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Chris’s Westerly Oceanlord Technical Blog!

Posted by on August 16, 2012


Somoya’s engineering officer is at your service

As Lorraine has been doing a great job updating the blog, I have kept a low profile (!), however, pressure has now been brought to bear and I have been ‘asked’ if I would write something a bit more technical for the blog, so here goes…….

Somoya, our trusty 1987 Westerly Oceanlord, has performed exceptionally well so far, she has handled all the weather that has been thrown at her. I would say that the biggest improvement that we have made  since owning the boat has been the installation of the new Volvo Penta D-55 engine. The extra 12HP gained has transformed the boat into a really good motor-sailing vessel. As we have experienced more than our fair share of head winds on the trip so far, we have used the motor considerably, and been able to maintain 6 – 7kts without any problems. Fuel consumption is averaging 3.5 litres / hour which means that the range on a full tank of 200 litres is about 340 NM, plus we always have an extra 66 litres in jerry cans, thus increasing the range to more than 450 NM.

The replacement of the three bladed fixed propeller with a Brunton’s Autoprop has made a large contribution to the increased speed and reduced fuel consumption. The only issue we had to deal with early on was the fact that the bolts connecting the propeller shaft flange to the gearbox flange had worked loose by the time we got to Milford Haven. The nylock nuts were replaced quite easily and have not been a problem since.

I have carried out a complete engine service, replacing fuel and oil filters, and of course, oil. I make a point of doing this every 100 – 125 hours any way, although the manual says 500 hours! Changing the oil frequently is probably the best thing that can be done to ensure long engine life.

Since replacing the electrical distribution panel and carrying out a major ‘tidy up’ of the wires behind the panel, the electrical system has performed faultlessly, and the for the first time since we bought the boat, all the Navigation lights have worked as intended! Before leaving Niall Falconer of Quay Marine carried out major improvements to the battery bank wiring which is now very tidy and much safer than it was. We also installed 4 x 110Ah AGM batteries for domestic power, and 1 x 110Ah Gel battery for engine cranking, again these have performed exceptionally well.

The last major improvement we made was to replace the Bruce anchor with a Manson Supreme. This anchor sets very easily and we have not dragged it once, even after spending a night anchored of a lee shore with a very uncomfortable swell and 25kts  of wind. I do need to install a larger diameter bow roller and extend it a few inches, as it does have a tendency to bang against the hull when we weigh anchor.

I am starting to get used to using the Furuno radar system, which I have not used at all in the past. Probably a good thing too, as we have experienced the fog that can suddenly roll in at any time on the NW coast of Spain. The coastal fog is never forecast, as it is very common here, so it is easy to get caught out! Getting forecasts has been straight forward through email on my IPhone (just send an email to with ‘metarea2.txt’ in the subject field, and a blank message, and it is returned within seconds….try it!). Other IPhone Apps that have proved to be excellent are ‘Tidesplan12’ and ‘WeatherTrack’; these give really good tidal information and Grib files which give a 3 day pressure and wind forecast. For extended forecasts, I use Zygrib on the PC which gives a 7 day, more detailed forecast.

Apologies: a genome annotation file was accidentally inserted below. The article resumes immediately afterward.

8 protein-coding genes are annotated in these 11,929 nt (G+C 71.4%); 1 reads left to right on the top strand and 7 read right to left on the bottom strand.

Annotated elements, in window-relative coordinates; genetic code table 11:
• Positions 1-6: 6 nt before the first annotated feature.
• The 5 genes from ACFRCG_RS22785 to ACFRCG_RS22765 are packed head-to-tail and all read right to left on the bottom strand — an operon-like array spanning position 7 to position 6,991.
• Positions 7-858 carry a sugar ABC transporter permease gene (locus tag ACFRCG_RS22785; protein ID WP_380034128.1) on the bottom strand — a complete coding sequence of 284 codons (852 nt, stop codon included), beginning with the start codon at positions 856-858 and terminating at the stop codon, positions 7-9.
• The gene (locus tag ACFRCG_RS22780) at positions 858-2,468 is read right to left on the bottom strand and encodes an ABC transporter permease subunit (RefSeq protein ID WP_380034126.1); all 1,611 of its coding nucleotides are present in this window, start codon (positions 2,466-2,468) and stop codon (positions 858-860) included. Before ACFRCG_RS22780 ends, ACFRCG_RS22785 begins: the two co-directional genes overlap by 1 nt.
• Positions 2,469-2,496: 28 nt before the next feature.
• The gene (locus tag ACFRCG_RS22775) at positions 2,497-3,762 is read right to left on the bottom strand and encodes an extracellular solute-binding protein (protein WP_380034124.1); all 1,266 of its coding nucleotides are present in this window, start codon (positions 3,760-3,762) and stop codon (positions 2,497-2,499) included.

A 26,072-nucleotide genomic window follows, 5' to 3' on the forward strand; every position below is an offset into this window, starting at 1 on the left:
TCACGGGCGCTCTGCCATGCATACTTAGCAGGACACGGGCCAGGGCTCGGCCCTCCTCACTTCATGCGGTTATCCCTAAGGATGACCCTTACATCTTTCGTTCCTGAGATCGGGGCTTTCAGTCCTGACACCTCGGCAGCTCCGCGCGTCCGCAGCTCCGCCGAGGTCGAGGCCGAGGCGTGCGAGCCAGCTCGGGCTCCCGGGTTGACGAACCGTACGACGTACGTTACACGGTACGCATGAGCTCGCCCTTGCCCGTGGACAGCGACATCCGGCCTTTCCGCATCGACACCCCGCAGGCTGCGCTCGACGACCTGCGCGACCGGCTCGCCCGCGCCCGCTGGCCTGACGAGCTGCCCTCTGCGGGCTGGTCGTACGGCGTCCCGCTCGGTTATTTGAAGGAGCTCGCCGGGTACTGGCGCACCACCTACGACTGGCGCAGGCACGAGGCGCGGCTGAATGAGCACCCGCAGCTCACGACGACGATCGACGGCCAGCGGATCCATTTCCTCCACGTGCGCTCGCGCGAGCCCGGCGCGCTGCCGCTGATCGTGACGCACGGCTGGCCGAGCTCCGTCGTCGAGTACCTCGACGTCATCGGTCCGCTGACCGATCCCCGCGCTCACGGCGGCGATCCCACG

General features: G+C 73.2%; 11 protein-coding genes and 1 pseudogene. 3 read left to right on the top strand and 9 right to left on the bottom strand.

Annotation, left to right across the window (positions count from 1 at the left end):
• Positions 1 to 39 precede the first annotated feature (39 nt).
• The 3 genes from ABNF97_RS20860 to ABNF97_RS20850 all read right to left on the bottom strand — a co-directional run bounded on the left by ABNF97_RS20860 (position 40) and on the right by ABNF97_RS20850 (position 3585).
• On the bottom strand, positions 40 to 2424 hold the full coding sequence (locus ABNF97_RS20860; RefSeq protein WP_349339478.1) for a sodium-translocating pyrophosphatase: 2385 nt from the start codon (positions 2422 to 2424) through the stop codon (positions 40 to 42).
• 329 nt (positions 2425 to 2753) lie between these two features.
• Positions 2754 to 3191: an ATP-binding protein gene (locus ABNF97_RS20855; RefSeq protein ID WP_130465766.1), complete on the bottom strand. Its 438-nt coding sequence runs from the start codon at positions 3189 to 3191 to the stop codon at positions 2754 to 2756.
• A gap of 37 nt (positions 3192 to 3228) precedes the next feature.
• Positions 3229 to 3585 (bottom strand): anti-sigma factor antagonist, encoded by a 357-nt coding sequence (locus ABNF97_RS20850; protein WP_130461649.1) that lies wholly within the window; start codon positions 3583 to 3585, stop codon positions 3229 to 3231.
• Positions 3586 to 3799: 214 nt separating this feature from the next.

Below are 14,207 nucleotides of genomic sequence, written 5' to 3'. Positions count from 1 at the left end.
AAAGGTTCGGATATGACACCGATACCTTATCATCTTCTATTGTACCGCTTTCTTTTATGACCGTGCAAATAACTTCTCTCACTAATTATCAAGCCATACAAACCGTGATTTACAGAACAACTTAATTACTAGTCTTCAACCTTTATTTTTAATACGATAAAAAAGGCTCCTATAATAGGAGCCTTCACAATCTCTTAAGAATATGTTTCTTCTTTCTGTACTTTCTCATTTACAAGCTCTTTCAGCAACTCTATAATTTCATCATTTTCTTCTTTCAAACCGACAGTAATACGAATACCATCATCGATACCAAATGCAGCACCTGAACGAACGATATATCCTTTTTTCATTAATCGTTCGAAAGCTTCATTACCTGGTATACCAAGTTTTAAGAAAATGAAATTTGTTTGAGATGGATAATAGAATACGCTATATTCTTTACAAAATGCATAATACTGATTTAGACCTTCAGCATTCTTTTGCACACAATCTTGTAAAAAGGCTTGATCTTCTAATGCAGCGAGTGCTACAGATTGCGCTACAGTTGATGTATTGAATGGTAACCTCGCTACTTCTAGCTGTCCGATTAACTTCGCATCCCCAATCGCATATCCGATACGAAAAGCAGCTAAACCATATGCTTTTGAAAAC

Lastly (if you are still awake at this stage, then I am impressed), the WIFI extender system I installed before leaving, has been great (coming from N America, it could only be called the ‘BadBoy Extreme’!). It will pick up a WIFI signal up to 5 miles away. I have it connected to the mini ITX format PC that I built and installed at the Nav table. Only on a couple of occasions have I not found a free WIFI service that I could access . It also gives  a much stronger signal when connecting to WIFI services provided by marinas. For next season I will improve the system by adding a WIFI router on the boat, so we will be able to connect to our IPad, IPhone & Laptop.

So that’s about it from the Ship’s Engineer, I hope some of our faithful readers have found it interesting, but I will understand if you haven’t made it this far. Lorraine’s normal blog service will resume shortly……….

9 Responses to Chris’s Westerly Oceanlord Technical Blog!

  1. ERICA

    We are seriously impressed. Well done Chris, very interesting! good too hear from the back room as mentioned previously! Love to you both.

  2. Matty

    I understood every word. Actually we DID enjoy reading it and it only goes to show what you have achieved. We are proud of you both. You realised a dream, and that’s gotta be good! We hope to join you next year. Sorry it didnt work out this time. M

    • somoya

      Thanks guys!
      I hear you are going to Maderia shortly (all I know about Maderia is that they make cake and a port-like wine!).
      Have a great holiday and hope to see you all soon. Love to all.

  3. somoya

    Hope you do more of this.. def’ long overdue!!
    from your bunkmate x

  4. Jacob

    Looking good!

  5. petra

    got through it! nice for a change but looking forward to normal service. Love the photo – looks like Mike mending the car!! he is at the Bird fair and sleeping in the caravan in my parents house drive! Thats the high life for you! xx

  6. Christine


  7. John

    Well done Chris, your blog absence obviously indicated serious back room activity!

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